Also, make sure that you take it easy on the paper. You need enough to start a good fire, but you don’t want to stuff the bottom of the chimney so full of paper that air can’t get through. A couple of pieces is really all that you need, and remember the cooking oil tip from above if you want a little extra help getting things going.
Every good grilling cook has their own secret recipe for lighting the grill, but the charcoal chimney changes the game for everyone. Some make their own starters that you can place under the chimney to get the coals burning like:
- Vegetable/cooking oil on the coals directly to encourage good burning
- Dryer lint
- Empty toilet paper tubes
Tip: We don’t recommend paraffin wax or fire starter cubes because they are made of chemical compounds that give off toxins
Regardless of the material that you are using, the fire-starting process is generally the same. Here’s a quick rundown of the steps with newspaper omitted:
- Remove the cooking grate from your grill. Place your chosen starter on the charcoal grate. If you’re using paper or cardboard, try to stuff a little up inside the base of the chimney.
- Fill your charcoal to the desired level and place it on top of whatever starter you are using. It can be hard to adjust to a chimney but use the same amount of coals that you would use for cooking any other time. The chimney should be large enough to create enough hot coals at one time so you’re not repeating the process and creating uneven cooking conditions or losing coals before new ones are ready.
- Light the starter with a match or lighter and make sure that you get the flame going well. You may have to try a couple of times depending on what you use.
- Let the coals burn for 15-20 minutes, or until you see gray ash start to form on the top coals.
- Dump the charcoal onto the grate and replace the cooking grate and lid on your grill.
- Allow the grill to preheat to the desired temperature (usually between 5 and 10 minutes). Then, you’re ready to cook.
Charcoal Chimney and Cooking with Charcoal Tips
A charcoal chimney makes the entire grilling process easier, or it should. If you are struggling to light your grill even with a chimney, consider moving it to a place where you can block most of the wind. Most of the time, issues with lighting charcoal have a lot to do with wind and airflow. Here are a few more tips to help you grill successfully with your chimney every time.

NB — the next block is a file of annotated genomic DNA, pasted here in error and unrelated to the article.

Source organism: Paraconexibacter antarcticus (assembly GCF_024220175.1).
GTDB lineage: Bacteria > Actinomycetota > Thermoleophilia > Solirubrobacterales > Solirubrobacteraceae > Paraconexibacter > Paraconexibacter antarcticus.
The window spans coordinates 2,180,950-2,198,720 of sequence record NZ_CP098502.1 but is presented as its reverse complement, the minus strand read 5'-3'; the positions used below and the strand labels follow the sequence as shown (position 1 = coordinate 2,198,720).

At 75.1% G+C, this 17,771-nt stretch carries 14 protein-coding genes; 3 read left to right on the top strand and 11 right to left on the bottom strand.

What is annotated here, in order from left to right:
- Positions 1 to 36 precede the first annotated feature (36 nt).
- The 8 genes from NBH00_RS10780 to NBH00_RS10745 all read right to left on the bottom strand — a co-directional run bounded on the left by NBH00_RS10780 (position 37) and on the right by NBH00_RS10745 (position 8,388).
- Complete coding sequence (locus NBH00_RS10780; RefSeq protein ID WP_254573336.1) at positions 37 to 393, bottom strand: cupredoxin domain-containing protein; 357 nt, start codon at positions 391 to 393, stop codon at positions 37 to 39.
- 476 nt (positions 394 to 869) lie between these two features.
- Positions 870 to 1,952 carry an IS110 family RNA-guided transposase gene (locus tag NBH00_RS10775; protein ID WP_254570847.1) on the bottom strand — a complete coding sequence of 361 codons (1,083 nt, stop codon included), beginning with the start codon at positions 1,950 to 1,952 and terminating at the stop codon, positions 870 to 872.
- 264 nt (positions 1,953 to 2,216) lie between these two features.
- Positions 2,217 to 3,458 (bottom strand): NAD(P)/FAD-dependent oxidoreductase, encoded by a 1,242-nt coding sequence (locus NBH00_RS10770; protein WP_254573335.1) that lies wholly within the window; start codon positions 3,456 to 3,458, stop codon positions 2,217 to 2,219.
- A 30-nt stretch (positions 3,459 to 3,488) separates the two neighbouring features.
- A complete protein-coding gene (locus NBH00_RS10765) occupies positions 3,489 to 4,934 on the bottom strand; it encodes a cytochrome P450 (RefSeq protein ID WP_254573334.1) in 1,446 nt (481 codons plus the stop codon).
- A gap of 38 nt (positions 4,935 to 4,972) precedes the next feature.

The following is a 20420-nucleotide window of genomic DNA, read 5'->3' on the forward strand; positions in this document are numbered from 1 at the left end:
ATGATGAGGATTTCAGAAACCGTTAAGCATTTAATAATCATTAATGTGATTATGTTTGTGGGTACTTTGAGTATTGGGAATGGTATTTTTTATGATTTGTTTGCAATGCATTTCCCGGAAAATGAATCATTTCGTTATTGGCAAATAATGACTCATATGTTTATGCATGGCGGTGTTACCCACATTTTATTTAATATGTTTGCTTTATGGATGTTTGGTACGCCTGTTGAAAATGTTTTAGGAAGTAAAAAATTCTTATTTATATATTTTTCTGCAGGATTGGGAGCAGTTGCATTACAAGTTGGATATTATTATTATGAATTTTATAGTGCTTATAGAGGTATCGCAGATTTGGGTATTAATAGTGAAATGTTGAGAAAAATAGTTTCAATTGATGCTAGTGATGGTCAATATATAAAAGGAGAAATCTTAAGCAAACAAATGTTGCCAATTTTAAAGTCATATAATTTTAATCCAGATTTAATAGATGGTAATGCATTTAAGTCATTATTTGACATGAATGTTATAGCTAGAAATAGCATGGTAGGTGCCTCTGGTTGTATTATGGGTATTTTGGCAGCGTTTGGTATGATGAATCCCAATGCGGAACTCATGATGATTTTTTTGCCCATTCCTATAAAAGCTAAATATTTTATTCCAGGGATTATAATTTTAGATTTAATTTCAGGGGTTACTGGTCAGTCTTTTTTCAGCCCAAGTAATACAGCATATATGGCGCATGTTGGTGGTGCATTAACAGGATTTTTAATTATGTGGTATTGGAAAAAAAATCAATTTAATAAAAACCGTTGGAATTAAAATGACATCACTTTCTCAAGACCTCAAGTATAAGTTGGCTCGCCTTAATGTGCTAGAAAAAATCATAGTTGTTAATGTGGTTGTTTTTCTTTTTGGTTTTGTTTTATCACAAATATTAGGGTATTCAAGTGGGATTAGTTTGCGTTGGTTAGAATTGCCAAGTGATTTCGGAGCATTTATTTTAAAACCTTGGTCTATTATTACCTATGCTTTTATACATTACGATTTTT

- Chimneys are available in different sizes. Make sure that you choose the one that fits your grilling needs. If you throw a lot of parties or have a larger family and feel that even the largest one isn’t big enough, consider investing in a couple so that you can start them simultaneously for even-burning fires and better cooking.
- Feel free to experiment. Everyone has their own “tried and true” methods for lighting their charcoal, with or without a chimney. Even if something works fine, it might not be your preferred choice. Try newspaper, lighter cubes, and anything else that you want to see what creates the best burn and gets your coals hot evenly and quickly.
- If you do decide to use lighter fluid or inorganic chemicals to start your fire, allow the coals to burn for at least 20 minutes before you put any food on the grill. That will give the chemicals time to burn off so that they don’t impact the flavor or quality of the food. Also, never add lighter fluid or starters after the fire is initially going, or you’ll have to wait even longer. Just give it some time.
Chances are that if you’ve never used a charcoal chimney before, you’ll find that lighting your grill is easier than ever and you might not even need a lot of tips and assistance. Whether you choose newspaper or another starter, this simple but effective tool can guarantee better charcoal grilling and easier starting for amateurs and master grillers alike.